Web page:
New federal grant will fund borough beetle-kill mitigation

Assembly members on Tuesday voted to accept more than $70,000 for the effort

As the U.S. Forest Service reports a steep decline in spruce bark beetle activity throughout Alaska, Kenai Peninsula Borough Assembly members last week accepted more than $70,000 in grant funds that will be used to treat infected trees in peninsula communities.

The borough was notified May 9 by the U.S. Department of the Interior’s Bureau of Land Management that its request for federal funding to help mitigate borough land impacted by spruce bark beetles was approved. In all, the borough received $73,500 to treat beetle-killed trees in areas around the Kenai Peninsula.

A list identifies 31 borough properties where beetle kill mitigation work will occur, including 10 Kenai Peninsula Borough School District schools, nine borough transfer sites and nine emergency service agencies, among others. Also included are Serenity House, Heritage Place and Kenai Public Health.

Kenai Peninsula Borough Emergency Manager Brenda Ahlberg, who also serves as the borough’s community and fiscal projects manager, wrote in a May 25 memo to assembly members that the grant funds were made available through the Bureau of Land Management’s “Good Neighbor Authority Program,” which aims to preserve healthy forests.

“This grant will provide the funds to conduct forest inventory and prescribe forest hazard mitigation treatments at KPB public facility sites,” Ahlberg wrote.

A website dedicated to monitoring the spruce bark beetle outbreak in Alaska’s forests, says beetle activity “decreased dramatically” in 2022.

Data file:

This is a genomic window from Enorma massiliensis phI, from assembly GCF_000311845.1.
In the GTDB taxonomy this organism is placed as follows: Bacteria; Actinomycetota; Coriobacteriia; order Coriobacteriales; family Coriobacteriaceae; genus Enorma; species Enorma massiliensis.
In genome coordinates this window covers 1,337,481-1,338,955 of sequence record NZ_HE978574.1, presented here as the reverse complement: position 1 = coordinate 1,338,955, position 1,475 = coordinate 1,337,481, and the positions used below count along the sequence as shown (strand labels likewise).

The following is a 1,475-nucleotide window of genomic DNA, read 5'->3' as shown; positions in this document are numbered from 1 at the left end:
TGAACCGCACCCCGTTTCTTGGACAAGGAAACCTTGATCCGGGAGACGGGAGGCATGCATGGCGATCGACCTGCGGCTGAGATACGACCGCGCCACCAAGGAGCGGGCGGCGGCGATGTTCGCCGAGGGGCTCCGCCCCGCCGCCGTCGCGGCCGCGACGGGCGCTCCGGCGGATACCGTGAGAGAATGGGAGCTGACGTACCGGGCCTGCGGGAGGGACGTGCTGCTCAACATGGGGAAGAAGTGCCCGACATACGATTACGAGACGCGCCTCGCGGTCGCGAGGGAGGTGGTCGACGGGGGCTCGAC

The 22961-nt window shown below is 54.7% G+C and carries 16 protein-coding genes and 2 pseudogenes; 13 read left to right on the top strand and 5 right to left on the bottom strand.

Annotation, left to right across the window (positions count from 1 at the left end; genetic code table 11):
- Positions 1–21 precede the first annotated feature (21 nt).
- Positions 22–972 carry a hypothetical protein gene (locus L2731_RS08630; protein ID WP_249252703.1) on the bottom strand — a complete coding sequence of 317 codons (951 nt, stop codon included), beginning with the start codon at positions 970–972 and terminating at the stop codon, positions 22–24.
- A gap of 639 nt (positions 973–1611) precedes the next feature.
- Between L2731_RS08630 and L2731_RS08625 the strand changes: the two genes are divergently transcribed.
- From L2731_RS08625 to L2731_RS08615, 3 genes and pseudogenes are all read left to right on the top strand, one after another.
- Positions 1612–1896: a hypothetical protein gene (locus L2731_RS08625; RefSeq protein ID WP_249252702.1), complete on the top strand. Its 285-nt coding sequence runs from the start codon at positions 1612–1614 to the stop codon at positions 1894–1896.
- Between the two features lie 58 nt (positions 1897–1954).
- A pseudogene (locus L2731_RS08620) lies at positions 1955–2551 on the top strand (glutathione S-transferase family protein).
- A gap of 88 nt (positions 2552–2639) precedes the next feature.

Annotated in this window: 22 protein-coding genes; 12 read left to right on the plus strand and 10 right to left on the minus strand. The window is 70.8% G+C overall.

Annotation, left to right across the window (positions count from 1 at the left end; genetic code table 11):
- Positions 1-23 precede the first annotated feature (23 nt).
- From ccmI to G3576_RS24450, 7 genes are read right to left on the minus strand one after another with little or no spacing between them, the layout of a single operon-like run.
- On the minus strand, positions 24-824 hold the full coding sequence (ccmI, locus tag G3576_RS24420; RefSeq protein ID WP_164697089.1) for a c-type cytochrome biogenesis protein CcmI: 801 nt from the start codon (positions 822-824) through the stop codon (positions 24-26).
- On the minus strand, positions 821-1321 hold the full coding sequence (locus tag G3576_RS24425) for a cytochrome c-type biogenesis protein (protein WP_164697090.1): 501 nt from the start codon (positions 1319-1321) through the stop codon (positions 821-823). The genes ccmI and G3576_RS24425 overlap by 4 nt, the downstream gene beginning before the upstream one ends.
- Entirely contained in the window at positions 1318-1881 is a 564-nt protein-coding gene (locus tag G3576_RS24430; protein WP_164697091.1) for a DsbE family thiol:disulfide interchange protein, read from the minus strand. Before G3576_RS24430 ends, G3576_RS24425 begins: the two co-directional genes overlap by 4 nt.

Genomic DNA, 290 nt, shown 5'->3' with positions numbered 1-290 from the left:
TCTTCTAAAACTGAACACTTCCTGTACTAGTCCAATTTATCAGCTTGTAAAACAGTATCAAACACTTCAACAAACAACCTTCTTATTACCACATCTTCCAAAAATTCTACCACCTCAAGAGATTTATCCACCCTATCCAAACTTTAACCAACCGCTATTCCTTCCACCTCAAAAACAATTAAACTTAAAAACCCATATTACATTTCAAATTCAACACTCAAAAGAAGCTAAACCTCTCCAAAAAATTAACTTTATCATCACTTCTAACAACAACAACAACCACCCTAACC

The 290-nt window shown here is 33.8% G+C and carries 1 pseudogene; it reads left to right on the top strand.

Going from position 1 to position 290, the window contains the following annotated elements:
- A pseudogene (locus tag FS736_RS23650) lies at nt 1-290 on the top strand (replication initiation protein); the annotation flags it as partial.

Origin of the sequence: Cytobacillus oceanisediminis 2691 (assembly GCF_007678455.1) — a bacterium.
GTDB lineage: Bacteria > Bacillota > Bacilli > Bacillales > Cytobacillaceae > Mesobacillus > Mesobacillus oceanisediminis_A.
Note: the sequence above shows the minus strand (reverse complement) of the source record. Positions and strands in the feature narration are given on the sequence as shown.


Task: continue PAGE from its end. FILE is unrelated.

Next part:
That site, run by the University of Alaska Fairbanks, the Alaska Department of Natural Resources and the U.S. Department of Agriculture, says aerial surveys detected beetle activity on about 48,800 acres of land. That’s as compared to 2021, when aerial surveys detected activity on about 193,500 acres of land.

In all, the current spruce bark beetle outbreak has affected more than 1.86 million cumulative acres, the vast majority of which has occurred in Southcentral Alaska. According to the Forest Service’s 2022 Alaska Forest Health Survey, spruce bark beetle outbreaks are the “most active” near Soldotna and Kasilof, as well as in the Matanuska-Susitna Borough and the lower Denali Borough.

Efforts by the Kenai Peninsula Borough to mitigate the danger presented by beetle-killed trees — which are especially vulnerable to wildfires and are prone to falling over — have been ongoing. In addition to the grant funds accepted Tuesday, the borough has propped up slash sites, contracted out tree removal services and even considered a lumber harvesting program for beetle trees.

The borough assembly in early June approved three separate contracts for the development and management of slash sites in Kasilof, Ridgeway and Kalifornsky Beach, altogether totaling about $160,000.

Spruce bark beetles kill trees by boring through bark and feeding in a tree’s phloem, according to the National Park Service.

Phloem is the innermost layer of the bark and transports compounds produced through photosynthesis to other parts of the tree. By disrupting that process, beetles are able to starve the tree and cause it to die. That death is accelerated by a fungus brought by the beetles that prevents the movement of water through the tree.

A common indicator of beetle presence is boring dust, similar to sawdust, which collects at the base of the infected tree and in bark crevices. The dust is pushed out of holes in the bark where beetles enter and clear tunnels under the bark. Pitch tubes, or red globs on the surface of the tree bark, are seen where the tree has tried to push the beetles out.

Tuesday’s assembly meeting can be streamed on the borough’s website at

Reach reporter Ashlyn O’Hara at